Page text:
KINSHASA (Reuters) - At least two people were killed when armed men in uniform torched the headquarters of the main opposition party in Democratic Republic of Congo on Tuesday, witnesses said, beginning a second day of violent protests.
Four other opposition party officies were set alight overnight, the United Nations said, after a day of street violence in which at least 17 people were killed.
A Reuters witness saw two charred bodies inside the burnt-out offices of the Union for Democracy and Social Progress (UDPS), Congo’s main opposition party, next to empty gasoline cans. Two other people were badly injured, witnesses said.
The government, which is facing down protests against President Joseph Kabila, denied its forces were involved.
“We were sleeping when men came and forced in the door ... I saw men in military uniform,” said UDPS member Jean Toumba, describing the attack on the Kinshasa office at around 3 a.m. (0200 GMT).
“They threw petrol and set fire to the office. I ran out to hide.”
Protesters erected barricades and burned tyres for a second day after 17 people, including three policemen, were killed on Monday, according to the interior minister. The opposition said up to 53 people died.
Monday’s protest followed a decision by the election commission to seek to postpone the next presidential election, which was due to be held in November.
Kabila is barred by constitutional term limits for running again and his opponents say the election delay is a manoeuvre to keep him in power. The president’s allies deny this and say he will respect the constitution.
Government spokesman Lambert Mende condemned the attack on the UDPS but denied security forces were involved.
“It is completely false to say that the army was involved. That is propaganda and that sort of discourse increases the risk of civil war,” he said.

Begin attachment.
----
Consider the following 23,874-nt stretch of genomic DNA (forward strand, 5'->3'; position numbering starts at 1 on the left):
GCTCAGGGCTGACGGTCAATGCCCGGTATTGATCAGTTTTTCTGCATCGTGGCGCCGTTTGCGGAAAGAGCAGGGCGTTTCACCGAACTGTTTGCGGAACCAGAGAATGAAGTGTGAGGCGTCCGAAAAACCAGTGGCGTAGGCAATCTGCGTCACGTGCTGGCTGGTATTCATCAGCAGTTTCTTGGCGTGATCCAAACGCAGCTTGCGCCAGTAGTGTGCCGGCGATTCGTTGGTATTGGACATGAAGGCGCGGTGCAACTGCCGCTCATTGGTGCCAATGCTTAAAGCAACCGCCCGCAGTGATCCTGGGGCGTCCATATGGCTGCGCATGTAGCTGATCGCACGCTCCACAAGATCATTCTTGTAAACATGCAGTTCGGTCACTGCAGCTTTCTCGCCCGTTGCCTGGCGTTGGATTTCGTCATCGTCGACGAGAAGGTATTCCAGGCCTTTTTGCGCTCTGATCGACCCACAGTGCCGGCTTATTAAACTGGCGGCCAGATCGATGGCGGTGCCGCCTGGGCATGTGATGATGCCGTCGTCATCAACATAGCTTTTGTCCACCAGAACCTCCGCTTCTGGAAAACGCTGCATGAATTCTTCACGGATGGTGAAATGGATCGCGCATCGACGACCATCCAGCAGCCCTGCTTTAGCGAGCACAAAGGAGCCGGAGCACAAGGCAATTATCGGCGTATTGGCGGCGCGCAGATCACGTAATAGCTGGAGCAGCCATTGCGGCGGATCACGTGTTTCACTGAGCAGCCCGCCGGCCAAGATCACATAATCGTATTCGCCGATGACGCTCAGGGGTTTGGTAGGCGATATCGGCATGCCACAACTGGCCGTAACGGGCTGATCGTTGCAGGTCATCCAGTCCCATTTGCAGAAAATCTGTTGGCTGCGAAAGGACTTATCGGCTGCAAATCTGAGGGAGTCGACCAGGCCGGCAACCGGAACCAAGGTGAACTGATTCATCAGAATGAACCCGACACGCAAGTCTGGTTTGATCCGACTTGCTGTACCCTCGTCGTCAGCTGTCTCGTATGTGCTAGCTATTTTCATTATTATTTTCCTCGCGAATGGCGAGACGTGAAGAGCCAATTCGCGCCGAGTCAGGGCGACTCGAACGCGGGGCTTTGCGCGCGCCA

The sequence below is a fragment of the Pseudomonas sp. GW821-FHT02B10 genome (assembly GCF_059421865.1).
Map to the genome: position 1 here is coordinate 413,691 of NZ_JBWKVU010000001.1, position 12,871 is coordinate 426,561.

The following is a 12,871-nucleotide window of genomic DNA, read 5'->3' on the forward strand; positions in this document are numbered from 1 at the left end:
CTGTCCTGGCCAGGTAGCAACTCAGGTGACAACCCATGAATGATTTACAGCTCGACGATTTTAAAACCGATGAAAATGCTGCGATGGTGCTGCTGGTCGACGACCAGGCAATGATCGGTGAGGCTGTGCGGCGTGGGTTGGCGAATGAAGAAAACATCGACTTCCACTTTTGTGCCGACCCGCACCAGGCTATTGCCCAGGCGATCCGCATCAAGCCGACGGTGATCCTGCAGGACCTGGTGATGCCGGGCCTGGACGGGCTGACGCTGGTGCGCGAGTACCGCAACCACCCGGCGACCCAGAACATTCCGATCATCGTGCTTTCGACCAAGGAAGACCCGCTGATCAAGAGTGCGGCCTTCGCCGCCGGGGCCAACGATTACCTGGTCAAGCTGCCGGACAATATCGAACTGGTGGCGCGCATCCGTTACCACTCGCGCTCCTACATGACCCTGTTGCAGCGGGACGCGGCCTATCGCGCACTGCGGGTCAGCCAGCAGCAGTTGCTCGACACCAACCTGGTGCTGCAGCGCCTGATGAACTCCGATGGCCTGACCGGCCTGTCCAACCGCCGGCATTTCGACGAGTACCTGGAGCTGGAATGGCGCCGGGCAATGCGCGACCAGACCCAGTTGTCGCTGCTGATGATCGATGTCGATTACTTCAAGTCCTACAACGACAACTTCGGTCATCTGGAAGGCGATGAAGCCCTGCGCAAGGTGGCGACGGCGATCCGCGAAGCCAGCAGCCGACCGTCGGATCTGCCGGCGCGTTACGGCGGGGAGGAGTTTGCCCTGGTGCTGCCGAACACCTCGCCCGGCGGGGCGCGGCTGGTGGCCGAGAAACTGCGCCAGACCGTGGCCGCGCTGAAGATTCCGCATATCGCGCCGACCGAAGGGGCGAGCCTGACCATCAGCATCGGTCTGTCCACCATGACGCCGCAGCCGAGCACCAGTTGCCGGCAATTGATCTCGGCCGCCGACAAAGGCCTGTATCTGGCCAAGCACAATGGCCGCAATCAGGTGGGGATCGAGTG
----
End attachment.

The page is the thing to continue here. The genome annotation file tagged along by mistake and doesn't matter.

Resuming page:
Felix Tshisekedi, the son of UDPS leader Etienne Tshisekedi who lost against Kabila in a 2011 presidential run-off and who has called for further protests, said: “We won’t live with this barbarity. The people are angry.”
With the unrest forcing schools to close and halting public transport in the sprawling riverside capital, the United Nations expressed fears the situation would worsen.
“I see this as a pivotal moment, there’s the possibility that the current political uncertainty could lead to serious political crisis. Well, that appears to be what’s happening now,” U.N. human rights spokesman Rupert Colville said.
Nearly 200 people were believed to have been arrested on Monday and the U.N. received reports of excessive use of force by security forces, Colville told reporters in Geneva.
Congo, Africa’s top copper producer, has never had a peaceful transfer of power since independence from Belgium in 1960.
Diplomats and donors fear a repeat of civil wars that killed millions of people between 1996 and 2003 and drew in armies from half a dozen countries.
Additional reporting by Amedee Mwarabu in Kinshasa, Tom Miles in Geneva and Emma Farge and Nellie Peyton in Dakar; Writing by Joe Bavier; Editing by Robin Pomeroy